well actually it turned into of field poppies(from an old Edwardian Lady's Diary project book) signifying remembrance, and one of a church window(from the block pattern book I posted about earlier)
Enjoy :D XXX



  1. This is definitely a book for me! What a wonderful review - got quite hot under the collar reading about it! Being one who is never seen indoors without a lace cap, I know I shall love it. Your cross stitch is a worthy tribute to the novel and very well done. Thank you.

    Janet xx

  2. Gina that's an amazing review and I'm so glad you got to enjoy this book when last months had been a struggle. Your art is also very beautiful!

  3. I'll spend the entire day looking for opportunities to use the phrase "wordy frippery." I should probably read some Jane Austen, word wordy frippery is a way of life ;-D

    I'm right with you in thinking that the life of a truly devout Christian man is full of sacrifice (and many times pain). I mean, they stop doing the things that is natural for a person to do, and the body and mind will rebel to that. It takes a lot of will to go against your own nature and still be kind to your fellow man. I'm glad you found a book full of these fellows.

    The cross-stitching looks lovely. I love the window; it allows me to say, "Gina cross-stitched a cross." Yep, I'm very mature. And the flowers are sooo bright!

  4. Another vote here for "wordy frippery" to be the phrase of the day :) I'm glad you enjoyed your book this month a lot more than last month :) and your cross stitched designs are fantastic - that's definitely on my list of skills-to-learn-one-day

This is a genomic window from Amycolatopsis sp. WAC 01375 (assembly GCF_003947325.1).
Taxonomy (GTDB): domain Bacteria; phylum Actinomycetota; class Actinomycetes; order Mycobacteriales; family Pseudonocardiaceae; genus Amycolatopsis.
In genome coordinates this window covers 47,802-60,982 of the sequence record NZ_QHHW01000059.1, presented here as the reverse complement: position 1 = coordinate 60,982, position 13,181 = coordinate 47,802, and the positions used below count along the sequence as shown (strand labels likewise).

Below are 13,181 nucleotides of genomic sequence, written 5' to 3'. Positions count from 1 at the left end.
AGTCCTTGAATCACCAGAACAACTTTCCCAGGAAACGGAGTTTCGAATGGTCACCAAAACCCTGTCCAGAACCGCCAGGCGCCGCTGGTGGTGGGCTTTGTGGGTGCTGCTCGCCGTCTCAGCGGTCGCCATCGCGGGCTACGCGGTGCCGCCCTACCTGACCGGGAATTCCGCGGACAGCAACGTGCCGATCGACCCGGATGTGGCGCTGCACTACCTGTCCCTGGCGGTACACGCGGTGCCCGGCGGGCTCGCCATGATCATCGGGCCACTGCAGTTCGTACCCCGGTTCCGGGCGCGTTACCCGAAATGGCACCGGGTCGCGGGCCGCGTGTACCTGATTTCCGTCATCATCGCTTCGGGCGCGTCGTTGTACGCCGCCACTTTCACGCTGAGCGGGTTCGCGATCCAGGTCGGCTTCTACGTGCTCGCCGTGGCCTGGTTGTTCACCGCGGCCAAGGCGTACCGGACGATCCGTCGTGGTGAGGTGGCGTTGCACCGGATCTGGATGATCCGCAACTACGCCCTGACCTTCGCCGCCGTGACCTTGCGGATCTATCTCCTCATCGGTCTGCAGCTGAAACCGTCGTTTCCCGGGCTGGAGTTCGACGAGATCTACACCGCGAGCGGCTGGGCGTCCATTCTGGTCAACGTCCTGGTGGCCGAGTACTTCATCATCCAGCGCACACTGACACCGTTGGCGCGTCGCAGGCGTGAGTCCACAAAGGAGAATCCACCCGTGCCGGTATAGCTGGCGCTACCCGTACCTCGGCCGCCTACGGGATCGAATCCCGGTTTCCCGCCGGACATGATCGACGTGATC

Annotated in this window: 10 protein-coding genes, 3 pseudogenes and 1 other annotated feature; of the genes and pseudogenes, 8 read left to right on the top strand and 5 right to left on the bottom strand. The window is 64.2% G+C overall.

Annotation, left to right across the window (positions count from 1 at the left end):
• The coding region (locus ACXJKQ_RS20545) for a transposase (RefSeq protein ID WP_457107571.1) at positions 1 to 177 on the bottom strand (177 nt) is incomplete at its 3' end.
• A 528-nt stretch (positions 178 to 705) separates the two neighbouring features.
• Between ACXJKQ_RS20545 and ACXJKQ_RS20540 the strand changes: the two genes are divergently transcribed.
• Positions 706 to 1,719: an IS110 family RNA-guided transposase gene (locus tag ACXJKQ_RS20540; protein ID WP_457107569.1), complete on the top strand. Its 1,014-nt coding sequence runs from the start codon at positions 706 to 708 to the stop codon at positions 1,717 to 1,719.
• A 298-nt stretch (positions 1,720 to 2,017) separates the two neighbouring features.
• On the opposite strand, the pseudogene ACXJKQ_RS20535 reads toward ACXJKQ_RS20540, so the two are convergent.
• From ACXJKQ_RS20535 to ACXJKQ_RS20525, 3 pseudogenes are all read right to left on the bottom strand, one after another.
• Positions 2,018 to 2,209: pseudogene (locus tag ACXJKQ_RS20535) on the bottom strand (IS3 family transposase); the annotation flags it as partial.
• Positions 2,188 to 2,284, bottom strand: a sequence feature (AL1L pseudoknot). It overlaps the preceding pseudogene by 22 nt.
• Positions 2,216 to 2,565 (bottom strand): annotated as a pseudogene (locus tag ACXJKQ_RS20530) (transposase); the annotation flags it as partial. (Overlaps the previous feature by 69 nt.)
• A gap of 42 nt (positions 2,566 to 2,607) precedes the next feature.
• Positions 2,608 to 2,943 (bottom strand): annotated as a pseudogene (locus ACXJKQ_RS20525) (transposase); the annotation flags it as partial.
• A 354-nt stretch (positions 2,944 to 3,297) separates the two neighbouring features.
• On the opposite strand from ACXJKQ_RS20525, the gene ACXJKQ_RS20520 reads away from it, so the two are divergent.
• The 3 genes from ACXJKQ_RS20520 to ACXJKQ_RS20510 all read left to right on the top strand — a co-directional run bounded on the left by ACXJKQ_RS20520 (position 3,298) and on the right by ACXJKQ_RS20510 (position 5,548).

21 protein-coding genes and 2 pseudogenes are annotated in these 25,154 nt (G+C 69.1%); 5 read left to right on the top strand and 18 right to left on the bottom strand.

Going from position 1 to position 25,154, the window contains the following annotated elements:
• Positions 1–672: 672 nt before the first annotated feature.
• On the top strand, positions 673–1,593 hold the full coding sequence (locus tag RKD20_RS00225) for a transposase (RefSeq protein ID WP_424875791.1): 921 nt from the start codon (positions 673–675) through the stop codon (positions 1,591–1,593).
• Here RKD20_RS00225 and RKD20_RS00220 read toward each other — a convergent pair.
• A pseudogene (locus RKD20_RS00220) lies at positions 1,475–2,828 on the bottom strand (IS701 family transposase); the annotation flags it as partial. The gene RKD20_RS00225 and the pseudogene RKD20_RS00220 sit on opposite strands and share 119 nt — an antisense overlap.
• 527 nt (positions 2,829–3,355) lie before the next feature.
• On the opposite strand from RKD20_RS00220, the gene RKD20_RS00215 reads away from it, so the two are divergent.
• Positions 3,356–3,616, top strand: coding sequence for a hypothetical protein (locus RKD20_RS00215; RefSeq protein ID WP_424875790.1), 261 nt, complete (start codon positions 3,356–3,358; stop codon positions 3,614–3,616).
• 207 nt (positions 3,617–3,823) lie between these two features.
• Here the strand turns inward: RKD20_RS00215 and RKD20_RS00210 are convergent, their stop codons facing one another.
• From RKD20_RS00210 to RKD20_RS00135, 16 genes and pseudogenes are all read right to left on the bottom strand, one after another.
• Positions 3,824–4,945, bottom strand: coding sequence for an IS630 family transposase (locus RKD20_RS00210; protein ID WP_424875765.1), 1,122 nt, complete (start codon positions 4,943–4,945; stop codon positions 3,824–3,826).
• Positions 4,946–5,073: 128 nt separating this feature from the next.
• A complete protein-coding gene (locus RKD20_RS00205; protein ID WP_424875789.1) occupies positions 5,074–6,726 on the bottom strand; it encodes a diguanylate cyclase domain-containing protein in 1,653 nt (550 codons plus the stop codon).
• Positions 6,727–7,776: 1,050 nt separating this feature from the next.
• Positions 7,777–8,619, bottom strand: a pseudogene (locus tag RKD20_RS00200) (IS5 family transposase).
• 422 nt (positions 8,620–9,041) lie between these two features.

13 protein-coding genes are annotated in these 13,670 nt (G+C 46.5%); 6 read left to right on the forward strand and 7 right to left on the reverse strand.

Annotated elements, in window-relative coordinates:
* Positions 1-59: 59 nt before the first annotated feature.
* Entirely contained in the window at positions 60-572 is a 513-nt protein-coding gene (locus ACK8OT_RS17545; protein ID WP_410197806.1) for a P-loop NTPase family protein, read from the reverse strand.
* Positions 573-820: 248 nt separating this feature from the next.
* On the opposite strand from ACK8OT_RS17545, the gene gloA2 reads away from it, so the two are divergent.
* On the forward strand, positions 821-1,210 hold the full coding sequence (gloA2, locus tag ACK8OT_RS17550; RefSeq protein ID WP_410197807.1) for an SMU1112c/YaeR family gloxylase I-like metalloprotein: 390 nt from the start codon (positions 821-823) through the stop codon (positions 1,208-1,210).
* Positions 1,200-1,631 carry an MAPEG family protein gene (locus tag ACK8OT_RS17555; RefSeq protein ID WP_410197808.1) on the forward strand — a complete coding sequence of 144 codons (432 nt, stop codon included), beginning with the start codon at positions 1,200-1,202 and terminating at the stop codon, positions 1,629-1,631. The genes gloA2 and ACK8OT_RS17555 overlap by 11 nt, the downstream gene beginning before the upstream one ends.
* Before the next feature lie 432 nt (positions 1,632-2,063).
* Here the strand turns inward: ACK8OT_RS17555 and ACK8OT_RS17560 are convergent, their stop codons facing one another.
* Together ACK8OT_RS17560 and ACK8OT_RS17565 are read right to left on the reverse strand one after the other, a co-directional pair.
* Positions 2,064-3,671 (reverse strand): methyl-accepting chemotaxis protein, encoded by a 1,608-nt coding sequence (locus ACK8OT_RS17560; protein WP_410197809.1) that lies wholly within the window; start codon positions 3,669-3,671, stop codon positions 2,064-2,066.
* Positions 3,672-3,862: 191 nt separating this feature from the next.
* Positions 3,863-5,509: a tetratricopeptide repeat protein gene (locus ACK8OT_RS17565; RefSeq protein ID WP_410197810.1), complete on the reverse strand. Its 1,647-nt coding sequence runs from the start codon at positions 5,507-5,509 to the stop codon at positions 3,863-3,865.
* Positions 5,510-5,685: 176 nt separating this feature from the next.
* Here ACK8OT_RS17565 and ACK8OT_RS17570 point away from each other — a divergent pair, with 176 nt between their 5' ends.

5. Oh, I used to do a lot of cross stitching in the early days of our marriage! Now I'm all taken by spinning yarn! :-)
    Thanks for a lovely review!

  6. Great review, Gina...that book sounds like something I'd love!! Your "word frippery" phrase will also become part of my vocabulary...I know so many people who fit that category of speaker!! :) As for your cross-stitching... I call that above and beyond...beautiful!!

  7. Oh Gina. Your review touched me in ways that, as you put it, were "surrounded by a veritable oasis of fragrant imagery...." What an ingenious phrase and great review. And then there is the art! I'm so, so impressed with your two cross stitch entries. They are incredible.

  8. Clerical life...hmm, yes, I bet the characters were quite intriguing. Your review, Gina, clearly shows you enjoyed it; and, I believe I would, too. I will be adding it to my ever growing list of books to read. LOL. Your cross-stitching is beautiful! Great idea.

  9. Your reviews are amazing!! Thanks Gina ;o) I love your creations you made to go along with the book ;o)

  10. I love George Eliot so much. I just wish I could go back in time and meet Mary Ann in person! Your review is lovely and does justice to a wonderful writer. As you probably know, she lost her faith in Christianity, but remained a truly spiritual and balanced woman when it came to matters religious. I love that you chose to produce some cross stitch - needlework is an undervalued art. Women for centuries expressed the most amazing things through their needles as well as their pens! They are so seldom given credit for this extraordinary art/skill! I love poppies too! Julie Annxx

  11. Fabulous review of an incredible novel and I agree, author extraordinaire. What an honour to your enjoyment of the novel to make such beautiful pieces of hand work. They will always remind you of the book and will forever be treasures. xoDonna

  12. What a lovely idea to do cross stitch, both lovely. Like the sound of this book so much i have just ordered it for the Kindle. Super review. Thank you.
    Jen x

  13. Oh Gina how wonderful. I really like the sound of the book. Just for the way you described it, what an effective reciew. I may have to look this one up. And how lovely that you did some cross stitch :) wonderful Dxx